My Semi-Fictional Life #18 (A Review of JERUSALEM)

Hello, you righteously rebellious readers! Today I have a review of Jerusalem, by Not Quite Gandalf (a.k.a. Dame Alan Moore). Enjoy.

Once upon a time, there was an old magician. We’ll call him Not Quite Gandalf. Not Quite Gandalf quite enjoyed scatological metaphors and similes, and what kids in his day called Funny Books. Not Quite Gandalf, not quite comfortable in his own skin, decided one day that his legacy should not be Funny Books. So he decided to collect all of his unused ideas into one fuck-all-big tome and call it Jerusalem.

(Man, I see an Internet Rage Machine out there right now. Their face is beet red and there’s smoke blasting from their ears. They’re looking for the comment box, but WordPress is telling them that they cannot comment because they are not friends with the fat fuck who just called graphic novels “Funny Books”. I’m kidding, Internet Rage Machine, calm your man-boobs.)

The point of the opening paragraph is to illustrate Alan Moore’s mindset. (See what I did there? Illustrate? Because he writes Funny Books? I’m clever. That’s called wordplay. I’ll throw in a shitty metaphor later, see if you catch it. It’ll be fun. Like one of those spot-the-difference games.) With the publication of Jerusalem, we see the actions of a wizard in the later stages of life, desperately begging to be taken seriously. “I wrote a massive fucking book, me. I’m a proper bloke now.”

Internet Rage Machine: “Your parody of the Queen’s English is offensive!”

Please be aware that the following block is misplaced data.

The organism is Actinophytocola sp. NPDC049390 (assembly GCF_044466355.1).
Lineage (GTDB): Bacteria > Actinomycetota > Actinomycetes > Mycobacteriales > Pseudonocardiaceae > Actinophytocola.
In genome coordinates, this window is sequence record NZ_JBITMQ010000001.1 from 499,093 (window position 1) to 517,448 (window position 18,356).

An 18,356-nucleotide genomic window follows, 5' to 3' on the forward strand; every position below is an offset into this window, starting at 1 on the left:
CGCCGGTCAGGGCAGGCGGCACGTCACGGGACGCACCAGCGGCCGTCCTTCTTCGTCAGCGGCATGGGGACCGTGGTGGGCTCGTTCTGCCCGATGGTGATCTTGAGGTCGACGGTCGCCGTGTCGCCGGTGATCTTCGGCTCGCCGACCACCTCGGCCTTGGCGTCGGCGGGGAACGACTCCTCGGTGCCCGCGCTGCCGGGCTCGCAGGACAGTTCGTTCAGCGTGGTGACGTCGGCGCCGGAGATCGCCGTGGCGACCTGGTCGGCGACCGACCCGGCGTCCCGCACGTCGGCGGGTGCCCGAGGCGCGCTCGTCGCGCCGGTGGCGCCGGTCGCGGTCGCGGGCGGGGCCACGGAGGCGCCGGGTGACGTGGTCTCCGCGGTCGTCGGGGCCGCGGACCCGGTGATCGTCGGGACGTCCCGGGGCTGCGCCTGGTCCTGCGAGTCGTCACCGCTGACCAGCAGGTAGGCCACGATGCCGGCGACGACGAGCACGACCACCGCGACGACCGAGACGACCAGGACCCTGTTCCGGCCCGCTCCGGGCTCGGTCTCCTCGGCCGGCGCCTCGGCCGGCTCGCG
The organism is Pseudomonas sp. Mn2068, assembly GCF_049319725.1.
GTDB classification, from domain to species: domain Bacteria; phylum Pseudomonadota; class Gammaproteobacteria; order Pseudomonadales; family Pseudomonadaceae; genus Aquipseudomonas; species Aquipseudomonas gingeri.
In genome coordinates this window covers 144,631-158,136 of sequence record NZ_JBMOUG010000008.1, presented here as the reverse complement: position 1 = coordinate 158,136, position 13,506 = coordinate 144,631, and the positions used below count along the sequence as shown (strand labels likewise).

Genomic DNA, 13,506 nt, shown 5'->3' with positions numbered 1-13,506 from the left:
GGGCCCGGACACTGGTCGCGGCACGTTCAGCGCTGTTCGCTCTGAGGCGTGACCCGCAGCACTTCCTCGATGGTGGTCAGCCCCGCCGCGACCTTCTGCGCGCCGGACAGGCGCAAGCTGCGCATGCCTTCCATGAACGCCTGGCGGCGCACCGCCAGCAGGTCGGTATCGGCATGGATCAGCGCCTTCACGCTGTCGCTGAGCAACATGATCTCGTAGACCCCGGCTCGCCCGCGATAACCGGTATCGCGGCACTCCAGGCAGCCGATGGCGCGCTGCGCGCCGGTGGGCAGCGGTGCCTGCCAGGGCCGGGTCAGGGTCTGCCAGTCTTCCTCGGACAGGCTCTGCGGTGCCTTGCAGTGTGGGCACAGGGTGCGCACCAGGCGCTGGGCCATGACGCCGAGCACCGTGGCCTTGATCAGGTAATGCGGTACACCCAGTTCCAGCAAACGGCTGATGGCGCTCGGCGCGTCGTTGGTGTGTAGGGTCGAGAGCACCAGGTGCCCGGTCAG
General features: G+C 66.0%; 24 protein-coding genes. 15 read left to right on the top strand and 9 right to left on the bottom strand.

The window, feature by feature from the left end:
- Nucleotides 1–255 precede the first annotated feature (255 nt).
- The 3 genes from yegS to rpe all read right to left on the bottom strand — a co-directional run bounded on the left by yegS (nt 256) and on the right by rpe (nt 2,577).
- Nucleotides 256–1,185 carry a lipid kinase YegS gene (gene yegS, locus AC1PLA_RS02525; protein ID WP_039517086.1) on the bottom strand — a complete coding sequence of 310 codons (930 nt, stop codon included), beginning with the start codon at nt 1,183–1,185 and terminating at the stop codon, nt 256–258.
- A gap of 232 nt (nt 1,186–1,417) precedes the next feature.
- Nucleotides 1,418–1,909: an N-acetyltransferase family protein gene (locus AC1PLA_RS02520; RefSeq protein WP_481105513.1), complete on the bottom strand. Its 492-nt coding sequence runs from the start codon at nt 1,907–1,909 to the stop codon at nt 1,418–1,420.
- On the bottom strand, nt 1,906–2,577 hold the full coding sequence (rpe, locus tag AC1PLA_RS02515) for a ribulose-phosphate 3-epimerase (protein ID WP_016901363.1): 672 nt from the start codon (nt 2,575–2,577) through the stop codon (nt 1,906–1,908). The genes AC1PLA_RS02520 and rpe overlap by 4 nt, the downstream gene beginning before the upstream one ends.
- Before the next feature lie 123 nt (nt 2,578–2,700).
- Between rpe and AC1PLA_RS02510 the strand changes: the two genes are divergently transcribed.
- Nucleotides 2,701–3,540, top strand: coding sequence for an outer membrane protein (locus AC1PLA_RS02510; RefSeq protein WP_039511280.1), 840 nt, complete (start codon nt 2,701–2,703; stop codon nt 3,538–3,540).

Me: “Oh, sugar, you ain’t seen nothin’ yet.”

The main issue I have with this kitten-squisher of a novel is that it’s not a novel. It was marketed as a novel. The goddamn cover calls it a novel. Even Not Quite Gandalf calls this motherfucker a novel. But it is not only a novel. A terrific three-hundred-page novel resides inside this clusterfuck, though. If Not Quite Gandalf had accepted the services of an editor (wonderful people, editors), we might have received a better all around experience. What we do receive is a novel bookended by two loosely (and, gotdammet, I meanLOOSELY) connected short story collections.

Imagine you have a bowl of salt. Dash a bit of black pepper into your bowl of salt. You still with me? Coolio. Now focus on the bits of pepper. There’s probably a hundred or so miniscule flakes of black pepper on the surface. What I need you to do now is to pick up the bowl of salt and give it a shake. Right. Good. Now dig through all that salt and FIND MY MOTHERFUCKING PEPPER, ASSHOLE!

When you read the synopsis for this panda-ass of a novel, you’ll see that someone thought it’d be cute to say it’s a book about EVERYTHING. Well, they’re not being cute. And therein lies the problem, ya dig?

Every chapter, except one written in verse and another that’s just shorter than all the rest for no real apparent reason, is 30-65 pages of brick after brick of text. If Not Quite Gandalf had edited these chapters down to the pertinent details of the world he was creating, I wouldn’t have anything to bitch about. But you’re going to read about EVERYTHING. Not Quite Gandalf seems to think that EVERYTHING is interesting. But it’s not. There’s a reason why most humans suffer from Cognitive Blindness. Cognitive Blindness is what makes Hidden Object Games so appealing to us highly evolved apes; our brains are programmed not to give a fuck aboutEVERYTHING, so we only focus on what we deem important. Not Quite Gandalf does not seem to have that problem. He thinks you give a fuck about EVERYTHING. I, sadly, do not. I do give a fuck about a cohesive storyline, which is in here… somewhere. Because this book does make sense. There is a good story in here. You just have to dig through the salt to find the goddamn pepper.